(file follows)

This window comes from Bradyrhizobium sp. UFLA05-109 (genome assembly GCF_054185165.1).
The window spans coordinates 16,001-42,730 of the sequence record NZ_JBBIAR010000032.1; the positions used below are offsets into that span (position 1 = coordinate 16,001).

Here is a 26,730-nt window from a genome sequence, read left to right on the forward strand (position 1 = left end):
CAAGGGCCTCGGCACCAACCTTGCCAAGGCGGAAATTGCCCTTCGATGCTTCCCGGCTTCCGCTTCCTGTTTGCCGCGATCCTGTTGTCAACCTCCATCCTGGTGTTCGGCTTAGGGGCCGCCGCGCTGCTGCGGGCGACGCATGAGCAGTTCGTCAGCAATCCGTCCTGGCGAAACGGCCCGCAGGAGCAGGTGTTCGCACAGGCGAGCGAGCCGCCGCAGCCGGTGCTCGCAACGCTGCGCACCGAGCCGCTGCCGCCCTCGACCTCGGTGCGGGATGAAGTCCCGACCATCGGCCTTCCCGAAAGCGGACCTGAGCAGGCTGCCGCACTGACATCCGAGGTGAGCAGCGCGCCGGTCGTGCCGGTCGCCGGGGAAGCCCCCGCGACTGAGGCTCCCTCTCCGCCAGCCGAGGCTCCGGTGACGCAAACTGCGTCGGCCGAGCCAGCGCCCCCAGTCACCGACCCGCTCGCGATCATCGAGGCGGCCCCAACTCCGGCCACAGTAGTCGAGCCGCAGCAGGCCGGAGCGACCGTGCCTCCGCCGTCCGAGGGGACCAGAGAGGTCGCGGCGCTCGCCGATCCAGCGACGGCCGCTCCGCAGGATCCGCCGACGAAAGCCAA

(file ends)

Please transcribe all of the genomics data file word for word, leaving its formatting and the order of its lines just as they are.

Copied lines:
This window comes from Bradyrhizobium sp. UFLA05-109 (genome assembly GCF_054185165.1).
The window spans coordinates 16,001-42,730 of the sequence record NZ_JBBIAR010000032.1; the positions used below are offsets into that span (position 1 = coordinate 16,001).

Here is a 26,730-nt window from a genome sequence, read left to right on the forward strand (position 1 = left end):
CAAGGGCCTCGGCACCAACCTTGCCAAGGCGGAAATTGCCCTTCGATGCTTCCCGGCTTCCGCTTCCTGTTTGCCGCGATCCTGTTGTCAACCTCCATCCTGGTGTTCGGCTTAGGGGCCGCCGCGCTGCTGCGGGCGACGCATGAGCAGTTCGTCAGCAATCCGTCCTGGCGAAACGGCCCGCAGGAGCAGGTGTTCGCACAGGCGAGCGAGCCGCCGCAGCCGGTGCTCGCAACGCTGCGCACCGAGCCGCTGCCGCCCTCGACCTCGGTGCGGGATGAAGTCCCGACCATCGGCCTTCCCGAAAGCGGACCTGAGCAGGCTGCCGCACTGACATCCGAGGTGAGCAGCGCGCCGGTCGTGCCGGTCGCCGGGGAAGCCCCCGCGACTGAGGCTCCCTCTCCGCCAGCCGAGGCTCCGGTGACGCAAACTGCGTCGGCCGAGCCAGCGCCCCCAGTCACCGACCCGCTCGCGATCATCGAGGCGGCCCCAACTCCGGCCACAGTAGTCGAGCCGCAGCAGGCCGGAGCGACCGTGCCTCCGCCGTCCGAGGGGACCAGAGAGGTCGCGGCGCTCGCCGATCCAGCGACGGCCGCTCCGCAGGATCCGCCGACGAAAGCCAA